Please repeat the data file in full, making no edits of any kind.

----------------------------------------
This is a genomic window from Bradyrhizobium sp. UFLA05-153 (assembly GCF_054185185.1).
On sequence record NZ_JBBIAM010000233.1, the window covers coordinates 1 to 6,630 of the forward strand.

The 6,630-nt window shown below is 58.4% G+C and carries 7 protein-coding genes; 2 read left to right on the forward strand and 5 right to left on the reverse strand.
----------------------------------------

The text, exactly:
This is a genomic window from Bradyrhizobium sp. UFLA05-153 (assembly GCF_054185185.1).
On sequence record NZ_JBBIAM010000233.1, the window covers coordinates 1 to 6,630 of the forward strand.

The 6,630-nt window shown below is 58.4% G+C and carries 7 protein-coding genes; 2 read left to right on the forward strand and 5 right to left on the reverse strand.